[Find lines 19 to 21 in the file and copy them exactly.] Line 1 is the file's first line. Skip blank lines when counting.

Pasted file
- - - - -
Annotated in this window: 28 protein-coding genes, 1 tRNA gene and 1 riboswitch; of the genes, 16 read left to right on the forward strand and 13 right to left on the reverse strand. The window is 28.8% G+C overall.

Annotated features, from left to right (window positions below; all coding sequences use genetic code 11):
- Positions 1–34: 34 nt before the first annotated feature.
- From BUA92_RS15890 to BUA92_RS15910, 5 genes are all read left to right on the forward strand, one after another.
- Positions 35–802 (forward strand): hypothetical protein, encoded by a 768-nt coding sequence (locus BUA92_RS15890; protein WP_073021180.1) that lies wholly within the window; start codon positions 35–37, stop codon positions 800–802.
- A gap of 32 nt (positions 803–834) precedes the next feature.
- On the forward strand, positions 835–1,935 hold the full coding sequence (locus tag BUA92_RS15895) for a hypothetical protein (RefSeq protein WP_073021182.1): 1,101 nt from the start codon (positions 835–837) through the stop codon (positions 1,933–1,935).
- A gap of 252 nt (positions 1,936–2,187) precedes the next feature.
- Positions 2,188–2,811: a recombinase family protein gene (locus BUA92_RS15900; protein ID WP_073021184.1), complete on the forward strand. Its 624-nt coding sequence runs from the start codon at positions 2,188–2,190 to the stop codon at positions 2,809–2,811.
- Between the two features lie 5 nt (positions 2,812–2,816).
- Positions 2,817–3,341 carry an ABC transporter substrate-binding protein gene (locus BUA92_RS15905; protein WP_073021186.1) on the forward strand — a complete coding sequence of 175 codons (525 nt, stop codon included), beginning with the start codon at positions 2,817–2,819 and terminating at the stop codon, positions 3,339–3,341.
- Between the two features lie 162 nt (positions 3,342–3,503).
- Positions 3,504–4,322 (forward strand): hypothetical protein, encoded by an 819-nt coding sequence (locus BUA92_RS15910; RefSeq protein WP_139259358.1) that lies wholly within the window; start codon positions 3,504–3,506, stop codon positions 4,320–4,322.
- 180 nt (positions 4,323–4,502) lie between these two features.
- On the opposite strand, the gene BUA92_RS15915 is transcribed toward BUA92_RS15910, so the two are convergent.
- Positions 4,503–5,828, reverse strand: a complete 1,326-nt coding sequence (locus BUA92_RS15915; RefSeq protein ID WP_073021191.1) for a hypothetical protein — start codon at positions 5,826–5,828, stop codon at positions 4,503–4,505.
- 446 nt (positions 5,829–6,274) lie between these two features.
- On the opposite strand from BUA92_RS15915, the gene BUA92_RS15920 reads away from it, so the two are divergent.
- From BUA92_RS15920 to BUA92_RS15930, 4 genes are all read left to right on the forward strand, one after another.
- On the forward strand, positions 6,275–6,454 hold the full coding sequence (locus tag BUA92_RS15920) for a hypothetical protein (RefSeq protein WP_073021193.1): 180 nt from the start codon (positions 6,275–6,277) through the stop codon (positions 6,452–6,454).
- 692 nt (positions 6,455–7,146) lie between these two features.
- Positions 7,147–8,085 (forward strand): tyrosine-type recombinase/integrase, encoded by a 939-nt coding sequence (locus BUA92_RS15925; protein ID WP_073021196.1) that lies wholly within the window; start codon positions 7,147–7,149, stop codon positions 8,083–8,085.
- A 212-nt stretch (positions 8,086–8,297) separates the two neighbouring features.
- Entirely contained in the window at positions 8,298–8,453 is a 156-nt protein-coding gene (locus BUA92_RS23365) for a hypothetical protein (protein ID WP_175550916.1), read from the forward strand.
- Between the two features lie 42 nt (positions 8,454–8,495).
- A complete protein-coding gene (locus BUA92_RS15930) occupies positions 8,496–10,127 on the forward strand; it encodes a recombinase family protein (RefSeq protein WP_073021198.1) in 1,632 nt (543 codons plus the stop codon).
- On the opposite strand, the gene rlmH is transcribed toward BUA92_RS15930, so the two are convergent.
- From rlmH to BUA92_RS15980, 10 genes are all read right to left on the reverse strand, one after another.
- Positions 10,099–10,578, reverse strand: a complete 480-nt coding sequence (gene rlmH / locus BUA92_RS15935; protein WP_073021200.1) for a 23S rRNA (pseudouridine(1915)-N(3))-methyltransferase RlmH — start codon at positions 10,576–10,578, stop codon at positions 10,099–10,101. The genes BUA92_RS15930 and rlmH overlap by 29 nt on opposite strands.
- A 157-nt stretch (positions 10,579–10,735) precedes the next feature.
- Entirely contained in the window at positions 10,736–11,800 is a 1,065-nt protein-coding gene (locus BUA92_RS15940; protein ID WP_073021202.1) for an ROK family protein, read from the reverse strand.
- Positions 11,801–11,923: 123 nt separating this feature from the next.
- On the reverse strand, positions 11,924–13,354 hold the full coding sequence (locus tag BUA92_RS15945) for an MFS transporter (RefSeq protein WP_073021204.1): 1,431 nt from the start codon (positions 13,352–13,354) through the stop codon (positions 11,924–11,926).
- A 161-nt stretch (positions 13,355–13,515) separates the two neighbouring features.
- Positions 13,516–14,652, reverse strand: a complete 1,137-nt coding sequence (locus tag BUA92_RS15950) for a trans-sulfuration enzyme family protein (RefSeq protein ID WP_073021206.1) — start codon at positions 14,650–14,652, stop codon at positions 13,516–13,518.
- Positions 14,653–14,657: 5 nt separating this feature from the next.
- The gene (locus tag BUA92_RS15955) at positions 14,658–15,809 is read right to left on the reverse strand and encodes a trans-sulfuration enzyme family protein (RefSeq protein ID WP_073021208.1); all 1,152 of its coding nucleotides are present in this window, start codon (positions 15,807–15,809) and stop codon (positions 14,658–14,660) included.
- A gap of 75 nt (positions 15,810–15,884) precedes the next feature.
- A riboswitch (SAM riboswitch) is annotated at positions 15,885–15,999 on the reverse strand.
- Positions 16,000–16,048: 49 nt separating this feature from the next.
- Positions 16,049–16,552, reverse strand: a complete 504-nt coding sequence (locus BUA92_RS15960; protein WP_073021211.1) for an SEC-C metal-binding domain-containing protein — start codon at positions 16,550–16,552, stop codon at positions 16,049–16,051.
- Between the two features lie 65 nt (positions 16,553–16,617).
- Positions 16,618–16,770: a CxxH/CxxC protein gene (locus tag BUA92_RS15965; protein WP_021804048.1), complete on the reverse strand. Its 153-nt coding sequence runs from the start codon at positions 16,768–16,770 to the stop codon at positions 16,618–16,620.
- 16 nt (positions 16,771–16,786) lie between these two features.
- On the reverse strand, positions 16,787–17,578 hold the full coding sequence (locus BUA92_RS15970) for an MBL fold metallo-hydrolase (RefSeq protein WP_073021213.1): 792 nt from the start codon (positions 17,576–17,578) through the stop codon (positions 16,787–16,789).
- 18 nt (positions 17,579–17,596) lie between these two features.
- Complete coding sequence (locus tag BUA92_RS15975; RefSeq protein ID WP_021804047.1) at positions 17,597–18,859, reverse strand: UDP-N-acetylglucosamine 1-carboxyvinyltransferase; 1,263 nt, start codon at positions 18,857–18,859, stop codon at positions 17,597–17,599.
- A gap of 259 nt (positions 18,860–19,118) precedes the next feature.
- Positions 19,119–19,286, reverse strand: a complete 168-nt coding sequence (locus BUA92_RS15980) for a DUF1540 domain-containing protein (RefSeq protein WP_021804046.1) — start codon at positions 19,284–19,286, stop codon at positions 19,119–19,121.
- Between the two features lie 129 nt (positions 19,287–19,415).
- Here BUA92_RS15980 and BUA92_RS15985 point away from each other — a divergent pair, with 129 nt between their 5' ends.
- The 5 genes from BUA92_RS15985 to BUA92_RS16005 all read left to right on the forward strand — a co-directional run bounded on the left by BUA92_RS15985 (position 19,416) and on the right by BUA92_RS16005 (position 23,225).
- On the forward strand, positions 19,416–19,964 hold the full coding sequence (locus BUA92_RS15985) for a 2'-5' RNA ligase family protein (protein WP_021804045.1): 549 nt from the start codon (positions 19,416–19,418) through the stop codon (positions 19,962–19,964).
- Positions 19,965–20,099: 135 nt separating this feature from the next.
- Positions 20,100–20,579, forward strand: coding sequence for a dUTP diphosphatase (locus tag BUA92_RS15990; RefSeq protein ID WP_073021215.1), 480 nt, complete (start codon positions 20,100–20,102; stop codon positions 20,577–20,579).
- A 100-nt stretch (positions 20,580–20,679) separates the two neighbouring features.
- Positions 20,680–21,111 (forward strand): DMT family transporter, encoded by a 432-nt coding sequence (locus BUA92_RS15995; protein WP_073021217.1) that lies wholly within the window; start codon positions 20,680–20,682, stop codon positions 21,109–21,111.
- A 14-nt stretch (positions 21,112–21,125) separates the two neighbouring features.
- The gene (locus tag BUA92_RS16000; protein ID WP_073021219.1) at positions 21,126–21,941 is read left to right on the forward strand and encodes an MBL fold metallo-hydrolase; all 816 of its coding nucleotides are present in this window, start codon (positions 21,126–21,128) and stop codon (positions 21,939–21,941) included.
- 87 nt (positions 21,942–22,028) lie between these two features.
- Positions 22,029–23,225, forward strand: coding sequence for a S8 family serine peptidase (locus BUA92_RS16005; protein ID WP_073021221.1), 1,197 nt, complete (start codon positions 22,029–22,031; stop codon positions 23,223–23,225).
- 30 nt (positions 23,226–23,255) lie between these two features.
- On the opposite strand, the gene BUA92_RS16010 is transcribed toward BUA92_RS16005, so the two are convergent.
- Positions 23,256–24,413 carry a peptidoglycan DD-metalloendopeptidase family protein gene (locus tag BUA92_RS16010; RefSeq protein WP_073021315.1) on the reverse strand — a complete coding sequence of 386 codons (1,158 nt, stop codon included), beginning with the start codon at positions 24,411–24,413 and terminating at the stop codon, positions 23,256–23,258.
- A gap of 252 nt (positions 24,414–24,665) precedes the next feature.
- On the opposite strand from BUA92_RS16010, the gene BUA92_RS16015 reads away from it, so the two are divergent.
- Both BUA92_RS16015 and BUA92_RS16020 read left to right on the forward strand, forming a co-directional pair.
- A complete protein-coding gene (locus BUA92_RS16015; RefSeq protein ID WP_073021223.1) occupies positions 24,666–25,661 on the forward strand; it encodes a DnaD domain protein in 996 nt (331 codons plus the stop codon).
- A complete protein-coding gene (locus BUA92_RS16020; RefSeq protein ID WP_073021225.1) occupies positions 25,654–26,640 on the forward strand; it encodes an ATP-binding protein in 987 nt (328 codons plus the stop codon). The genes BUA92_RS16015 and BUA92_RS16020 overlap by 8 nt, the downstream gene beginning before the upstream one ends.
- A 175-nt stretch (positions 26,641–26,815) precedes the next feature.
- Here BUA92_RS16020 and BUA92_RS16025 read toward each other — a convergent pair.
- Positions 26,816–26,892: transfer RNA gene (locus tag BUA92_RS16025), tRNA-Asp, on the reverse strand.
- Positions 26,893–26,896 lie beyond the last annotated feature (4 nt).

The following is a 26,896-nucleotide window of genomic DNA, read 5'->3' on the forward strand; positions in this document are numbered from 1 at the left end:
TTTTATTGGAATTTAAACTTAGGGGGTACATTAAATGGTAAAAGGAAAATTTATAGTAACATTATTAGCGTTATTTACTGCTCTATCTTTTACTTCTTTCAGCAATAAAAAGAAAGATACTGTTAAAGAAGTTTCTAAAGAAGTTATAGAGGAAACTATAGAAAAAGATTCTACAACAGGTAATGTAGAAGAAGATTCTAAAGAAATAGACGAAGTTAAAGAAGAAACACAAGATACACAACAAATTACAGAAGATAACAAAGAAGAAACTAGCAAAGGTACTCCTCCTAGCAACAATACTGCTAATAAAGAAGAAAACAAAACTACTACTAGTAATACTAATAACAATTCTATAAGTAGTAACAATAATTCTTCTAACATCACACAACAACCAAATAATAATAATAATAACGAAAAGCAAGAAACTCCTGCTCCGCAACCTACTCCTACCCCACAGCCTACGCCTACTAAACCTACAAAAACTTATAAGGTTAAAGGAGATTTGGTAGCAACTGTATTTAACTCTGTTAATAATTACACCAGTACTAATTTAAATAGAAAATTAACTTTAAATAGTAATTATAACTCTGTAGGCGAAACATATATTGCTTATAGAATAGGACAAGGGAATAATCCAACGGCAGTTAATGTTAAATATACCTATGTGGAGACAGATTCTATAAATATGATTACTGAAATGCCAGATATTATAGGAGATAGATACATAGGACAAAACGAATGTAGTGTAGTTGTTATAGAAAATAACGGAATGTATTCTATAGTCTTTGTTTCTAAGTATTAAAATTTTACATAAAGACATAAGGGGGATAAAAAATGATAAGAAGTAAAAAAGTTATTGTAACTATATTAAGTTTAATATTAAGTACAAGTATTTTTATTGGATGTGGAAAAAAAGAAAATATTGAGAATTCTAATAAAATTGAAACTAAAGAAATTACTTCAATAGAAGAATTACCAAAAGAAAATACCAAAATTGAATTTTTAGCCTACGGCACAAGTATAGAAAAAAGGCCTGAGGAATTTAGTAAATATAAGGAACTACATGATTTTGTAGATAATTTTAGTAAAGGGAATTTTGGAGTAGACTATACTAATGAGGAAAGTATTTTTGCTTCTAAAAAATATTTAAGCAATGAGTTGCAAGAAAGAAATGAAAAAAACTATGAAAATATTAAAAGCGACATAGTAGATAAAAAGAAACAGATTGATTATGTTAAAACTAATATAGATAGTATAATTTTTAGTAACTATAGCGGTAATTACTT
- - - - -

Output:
- From BUA92_RS15920 to BUA92_RS15930, 4 genes are all read left to right on the forward strand, one after another.
- On the forward strand, positions 6,275–6,454 hold the full coding sequence (locus tag BUA92_RS15920) for a hypothetical protein (RefSeq protein WP_073021193.1): 180 nt from the start codon (positions 6,275–6,277) through the stop codon (positions 6,452–6,454).
- 692 nt (positions 6,455–7,146) lie between these two features.